Tag Archives: Patton Oswalt

The Secret Life of Walter Mitty Review

Living life to the fullest is a novel concept primarily because of how infused it is and consumed it has become by fusty people who think climbing a big hill or championing your fears is the fullest they can get. When surrounded by those who have not quite reached for the sun, it is easy to minimalize expectations and take comfort in the smallest of achievements. That is what The Secret Life of Walter Mitty explores. A man whose greatest accomplishment is ringing up a dating agency and asking why his account isn’t working. It is because his profile has not been filled with experiences, and that leads Walter Mitty (Ben Stiller, who also directs this piece) to try new things to impress a new employee at his office. Big changes are pushed not by a willingness to better oneself, but to trick and convince someone to fall for them.

Continue reading The Secret Life of Walter Mitty Review

A.P. Bio and the 20-minute turnaround

Shortness, pace and style. The three core desires of A.P. Bio. Creator Mike O’Brien messes with the premeditated sitcom tones. Its light and loose development is a façade. But that is the beauty of the show. It is what makes A.P. Bio and the 20-minute turnaround not just a rare perfection, but an essential one that will drive the genre of television comedy to the next level.  

But what is that next level? It is not the ultra-meta structure of It’s Always Sunny in Philadelphia or the highbrow satisfaction of that either. Both star Glenn Howerton, though, and the ego-maniacal structure of his character is intact for both shows. He is the focus of each show, but what O’Brien focuses on, more often than not, is the reciprocation that comes after realising egomania is not the path to satisfaction. It’s Always Sunny in Philadelphia offers the ego unchecked, but A.P. Bio gives Howerton a strange, exciting challenge. What if his ego were actually applied properly, and the impact of such is felt well throughout the four seasons.  

Continue reading A.P. Bio and the 20-minute turnaround

Magnolia Review

With such a promising ensemble, it’s hard to see how Magnolia could be anything other than a superbly layered character study of intertwining lives. Like Desperate Housewives, but over the course of two and a half hours, rather than an aeon. Paul Thomas Anderson’s dramatic titan sees a collection of stories, the highs and lows of a rough handful of individuals connected by chance, flimsy narratives or shady dealings. Whether it works or not, it’s hard not to appreciate how big of an ask Anderson proposes to his cast, a project that has to have the right amount of connection between roles, enough to engage an audience, but not enough to incite obvious cliché.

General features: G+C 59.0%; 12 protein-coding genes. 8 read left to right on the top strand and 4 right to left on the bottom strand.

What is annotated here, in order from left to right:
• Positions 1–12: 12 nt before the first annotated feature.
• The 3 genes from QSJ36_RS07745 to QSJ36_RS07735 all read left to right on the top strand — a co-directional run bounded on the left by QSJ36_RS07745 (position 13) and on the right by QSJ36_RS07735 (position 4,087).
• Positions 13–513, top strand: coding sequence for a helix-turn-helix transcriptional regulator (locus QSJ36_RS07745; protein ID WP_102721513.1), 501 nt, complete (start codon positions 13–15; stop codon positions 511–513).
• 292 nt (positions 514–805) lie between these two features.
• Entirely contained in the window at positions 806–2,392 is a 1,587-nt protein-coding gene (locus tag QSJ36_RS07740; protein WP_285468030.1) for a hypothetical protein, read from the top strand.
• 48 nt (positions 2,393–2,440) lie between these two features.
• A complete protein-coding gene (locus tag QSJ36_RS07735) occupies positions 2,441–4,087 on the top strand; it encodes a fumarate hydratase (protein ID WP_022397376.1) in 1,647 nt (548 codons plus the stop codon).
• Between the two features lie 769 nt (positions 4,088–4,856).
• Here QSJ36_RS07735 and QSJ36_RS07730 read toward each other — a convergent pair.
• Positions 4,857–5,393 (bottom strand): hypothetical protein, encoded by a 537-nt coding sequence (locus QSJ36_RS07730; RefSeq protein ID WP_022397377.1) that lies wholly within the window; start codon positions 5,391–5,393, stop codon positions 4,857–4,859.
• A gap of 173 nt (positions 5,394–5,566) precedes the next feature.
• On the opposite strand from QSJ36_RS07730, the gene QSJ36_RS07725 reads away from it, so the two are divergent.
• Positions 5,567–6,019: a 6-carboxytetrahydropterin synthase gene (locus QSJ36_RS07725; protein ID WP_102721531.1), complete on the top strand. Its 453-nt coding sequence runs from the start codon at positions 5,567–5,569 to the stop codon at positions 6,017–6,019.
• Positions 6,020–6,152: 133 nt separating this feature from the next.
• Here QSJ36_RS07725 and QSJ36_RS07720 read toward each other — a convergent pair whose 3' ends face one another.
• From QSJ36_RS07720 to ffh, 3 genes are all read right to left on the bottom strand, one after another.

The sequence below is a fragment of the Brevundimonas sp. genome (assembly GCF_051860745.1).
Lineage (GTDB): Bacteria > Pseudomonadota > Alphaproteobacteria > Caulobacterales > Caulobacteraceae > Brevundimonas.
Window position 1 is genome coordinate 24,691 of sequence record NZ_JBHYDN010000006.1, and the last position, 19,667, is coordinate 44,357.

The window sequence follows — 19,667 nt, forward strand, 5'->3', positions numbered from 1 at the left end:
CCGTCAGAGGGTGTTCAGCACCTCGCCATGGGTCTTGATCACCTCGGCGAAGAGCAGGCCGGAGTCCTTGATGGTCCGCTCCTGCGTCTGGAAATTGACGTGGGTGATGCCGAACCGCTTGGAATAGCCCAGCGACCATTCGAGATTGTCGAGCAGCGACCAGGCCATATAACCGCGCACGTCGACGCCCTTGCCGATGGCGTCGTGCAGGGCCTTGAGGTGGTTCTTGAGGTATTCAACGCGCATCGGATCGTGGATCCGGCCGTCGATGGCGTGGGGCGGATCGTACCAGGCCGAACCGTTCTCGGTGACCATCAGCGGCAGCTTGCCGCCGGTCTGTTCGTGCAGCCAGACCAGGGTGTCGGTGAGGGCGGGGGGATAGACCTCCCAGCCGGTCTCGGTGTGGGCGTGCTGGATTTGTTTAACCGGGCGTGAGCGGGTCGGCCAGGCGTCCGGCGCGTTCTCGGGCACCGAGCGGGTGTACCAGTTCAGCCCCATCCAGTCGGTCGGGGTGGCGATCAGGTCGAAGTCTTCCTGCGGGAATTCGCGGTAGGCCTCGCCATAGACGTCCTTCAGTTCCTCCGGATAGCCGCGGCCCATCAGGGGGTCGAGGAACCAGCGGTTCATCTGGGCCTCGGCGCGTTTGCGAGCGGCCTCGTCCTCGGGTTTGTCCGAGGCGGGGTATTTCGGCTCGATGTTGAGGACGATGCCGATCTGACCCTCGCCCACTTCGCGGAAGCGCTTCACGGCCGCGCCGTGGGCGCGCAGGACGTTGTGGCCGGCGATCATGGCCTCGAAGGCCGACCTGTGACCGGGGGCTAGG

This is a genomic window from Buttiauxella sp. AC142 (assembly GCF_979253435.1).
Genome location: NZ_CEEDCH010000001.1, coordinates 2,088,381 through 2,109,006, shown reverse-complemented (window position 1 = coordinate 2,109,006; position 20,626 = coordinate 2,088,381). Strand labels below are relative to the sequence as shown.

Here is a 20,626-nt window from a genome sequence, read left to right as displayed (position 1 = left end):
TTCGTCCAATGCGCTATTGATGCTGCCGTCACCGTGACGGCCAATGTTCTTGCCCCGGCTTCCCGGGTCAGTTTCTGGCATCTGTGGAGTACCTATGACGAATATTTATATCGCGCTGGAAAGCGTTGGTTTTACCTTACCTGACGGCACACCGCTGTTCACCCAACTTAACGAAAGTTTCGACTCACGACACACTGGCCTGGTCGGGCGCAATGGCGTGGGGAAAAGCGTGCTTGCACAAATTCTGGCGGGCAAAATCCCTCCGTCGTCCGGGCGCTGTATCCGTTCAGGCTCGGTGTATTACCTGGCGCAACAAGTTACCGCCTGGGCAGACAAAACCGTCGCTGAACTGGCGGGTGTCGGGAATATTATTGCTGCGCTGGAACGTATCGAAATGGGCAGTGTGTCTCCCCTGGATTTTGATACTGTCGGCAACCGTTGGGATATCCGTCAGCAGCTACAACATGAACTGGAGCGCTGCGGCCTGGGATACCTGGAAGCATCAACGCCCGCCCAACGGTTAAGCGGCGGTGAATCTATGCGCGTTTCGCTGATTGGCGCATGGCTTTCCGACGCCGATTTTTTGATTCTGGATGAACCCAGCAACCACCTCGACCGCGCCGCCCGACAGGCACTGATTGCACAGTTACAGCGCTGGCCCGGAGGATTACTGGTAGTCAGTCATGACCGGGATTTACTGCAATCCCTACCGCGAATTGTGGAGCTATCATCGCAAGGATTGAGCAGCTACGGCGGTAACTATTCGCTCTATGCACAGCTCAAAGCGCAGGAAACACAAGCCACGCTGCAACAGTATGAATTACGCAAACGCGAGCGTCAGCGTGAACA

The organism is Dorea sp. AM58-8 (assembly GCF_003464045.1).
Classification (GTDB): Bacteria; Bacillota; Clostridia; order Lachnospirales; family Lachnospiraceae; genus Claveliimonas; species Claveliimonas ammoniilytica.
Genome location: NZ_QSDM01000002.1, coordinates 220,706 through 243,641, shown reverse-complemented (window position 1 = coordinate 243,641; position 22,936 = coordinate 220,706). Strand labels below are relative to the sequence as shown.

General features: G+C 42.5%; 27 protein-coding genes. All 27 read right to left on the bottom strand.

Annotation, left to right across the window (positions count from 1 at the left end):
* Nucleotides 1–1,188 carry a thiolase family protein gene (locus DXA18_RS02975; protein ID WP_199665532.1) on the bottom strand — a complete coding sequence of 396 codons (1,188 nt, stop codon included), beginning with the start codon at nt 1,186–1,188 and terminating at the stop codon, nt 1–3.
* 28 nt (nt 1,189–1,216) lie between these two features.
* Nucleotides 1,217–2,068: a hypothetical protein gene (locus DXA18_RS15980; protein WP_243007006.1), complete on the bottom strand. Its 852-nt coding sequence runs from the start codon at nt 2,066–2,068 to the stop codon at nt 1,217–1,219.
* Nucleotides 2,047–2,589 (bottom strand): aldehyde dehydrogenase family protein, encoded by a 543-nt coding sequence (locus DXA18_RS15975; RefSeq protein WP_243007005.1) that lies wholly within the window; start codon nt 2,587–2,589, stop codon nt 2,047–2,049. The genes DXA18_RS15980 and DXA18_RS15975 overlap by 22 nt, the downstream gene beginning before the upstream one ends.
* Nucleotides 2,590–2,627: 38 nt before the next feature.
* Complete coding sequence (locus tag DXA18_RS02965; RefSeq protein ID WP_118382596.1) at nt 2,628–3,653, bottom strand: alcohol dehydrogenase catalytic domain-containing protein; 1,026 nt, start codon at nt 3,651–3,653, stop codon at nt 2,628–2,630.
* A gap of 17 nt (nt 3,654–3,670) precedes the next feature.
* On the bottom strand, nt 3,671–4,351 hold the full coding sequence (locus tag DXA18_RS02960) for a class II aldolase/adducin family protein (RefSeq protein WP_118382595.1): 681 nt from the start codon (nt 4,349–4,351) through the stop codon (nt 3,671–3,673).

Continue reading Magnolia Review

Ratatouille (2007) Review

I’ve said countless times before that I couldn’t care less for Disney or the work they wish to output. Nothing but fancy princess tales that excrete happiness out of every available opening or fluffy worlds created to reel in the braindead masses of kids who are too scared to watch Coraline and too young to watch Chicken Run. I hate it, I’m not sure why millions are driven to love Disney products, and it’s something I’ll possibly never understand. Somewhat hypocritically, I find myself with a complete adoration for Ratatouille, and I find myself in the same camp that I placed all the other rejects who love Disney animated pieces into. Not a single person I know can understand why I have such a love for the 2007 Pixar/Disney collaboration where a talking rat learns to cook in the harsh understudy of a dead chef in the heart of Paris. Yet Ratatouille was one of my favourite films growing up, and now that I’ve hit the old age of twenty, I thought I’d head back and see if the film can hold its own over a decade later. 

Continue reading Ratatouille (2007) Review